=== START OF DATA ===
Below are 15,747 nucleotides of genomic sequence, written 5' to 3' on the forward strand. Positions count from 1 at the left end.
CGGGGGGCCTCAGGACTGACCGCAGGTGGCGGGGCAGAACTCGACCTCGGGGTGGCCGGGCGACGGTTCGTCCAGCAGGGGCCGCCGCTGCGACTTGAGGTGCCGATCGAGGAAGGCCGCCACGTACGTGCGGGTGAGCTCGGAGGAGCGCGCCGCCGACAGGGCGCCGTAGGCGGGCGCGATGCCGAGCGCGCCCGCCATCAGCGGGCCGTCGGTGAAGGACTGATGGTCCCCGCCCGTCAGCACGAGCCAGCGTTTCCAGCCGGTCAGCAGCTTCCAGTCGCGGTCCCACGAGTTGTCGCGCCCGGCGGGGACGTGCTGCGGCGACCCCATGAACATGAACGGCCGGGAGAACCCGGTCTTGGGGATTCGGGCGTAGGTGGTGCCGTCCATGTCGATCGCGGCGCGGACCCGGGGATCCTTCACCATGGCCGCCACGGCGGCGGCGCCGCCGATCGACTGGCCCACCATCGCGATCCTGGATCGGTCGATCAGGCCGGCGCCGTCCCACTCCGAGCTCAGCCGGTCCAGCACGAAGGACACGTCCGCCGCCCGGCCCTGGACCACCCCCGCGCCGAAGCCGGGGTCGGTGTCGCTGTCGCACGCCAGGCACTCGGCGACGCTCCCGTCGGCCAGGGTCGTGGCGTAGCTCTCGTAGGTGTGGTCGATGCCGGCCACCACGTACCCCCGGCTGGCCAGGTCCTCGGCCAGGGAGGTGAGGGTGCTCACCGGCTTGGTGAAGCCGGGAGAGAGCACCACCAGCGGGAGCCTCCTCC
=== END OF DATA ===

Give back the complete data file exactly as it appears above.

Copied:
Below are 15,747 nucleotides of genomic sequence, written 5' to 3' on the forward strand. Positions count from 1 at the left end.
CGGGGGGCCTCAGGACTGACCGCAGGTGGCGGGGCAGAACTCGACCTCGGGGTGGCCGGGCGACGGTTCGTCCAGCAGGGGCCGCCGCTGCGACTTGAGGTGCCGATCGAGGAAGGCCGCCACGTACGTGCGGGTGAGCTCGGAGGAGCGCGCCGCCGACAGGGCGCCGTAGGCGGGCGCGATGCCGAGCGCGCCCGCCATCAGCGGGCCGTCGGTGAAGGACTGATGGTCCCCGCCCGTCAGCACGAGCCAGCGTTTCCAGCCGGTCAGCAGCTTCCAGTCGCGGTCCCACGAGTTGTCGCGCCCGGCGGGGACGTGCTGCGGCGACCCCATGAACATGAACGGCCGGGAGAACCCGGTCTTGGGGATTCGGGCGTAGGTGGTGCCGTCCATGTCGATCGCGGCGCGGACCCGGGGATCCTTCACCATGGCCGCCACGGCGGCGGCGCCGCCGATCGACTGGCCCACCATCGCGATCCTGGATCGGTCGATCAGGCCGGCGCCGTCCCACTCCGAGCTCAGCCGGTCCAGCACGAAGGACACGTCCGCCGCCCGGCCCTGGACCACCCCCGCGCCGAAGCCGGGGTCGGTGTCGCTGTCGCACGCCAGGCACTCGGCGACGCTCCCGTCGGCCAGGGTCGTGGCGTAGCTCTCGTAGGTGTGGTCGATGCCGGCCACCACGTACCCCCGGCTGGCCAGGTCCTCGGCCAGGGAGGTGAGGGTGCTCACCGGCTTGGTGAAGCCGGGAGAGAGCACCACCAGCGGGAGCCTCCTCC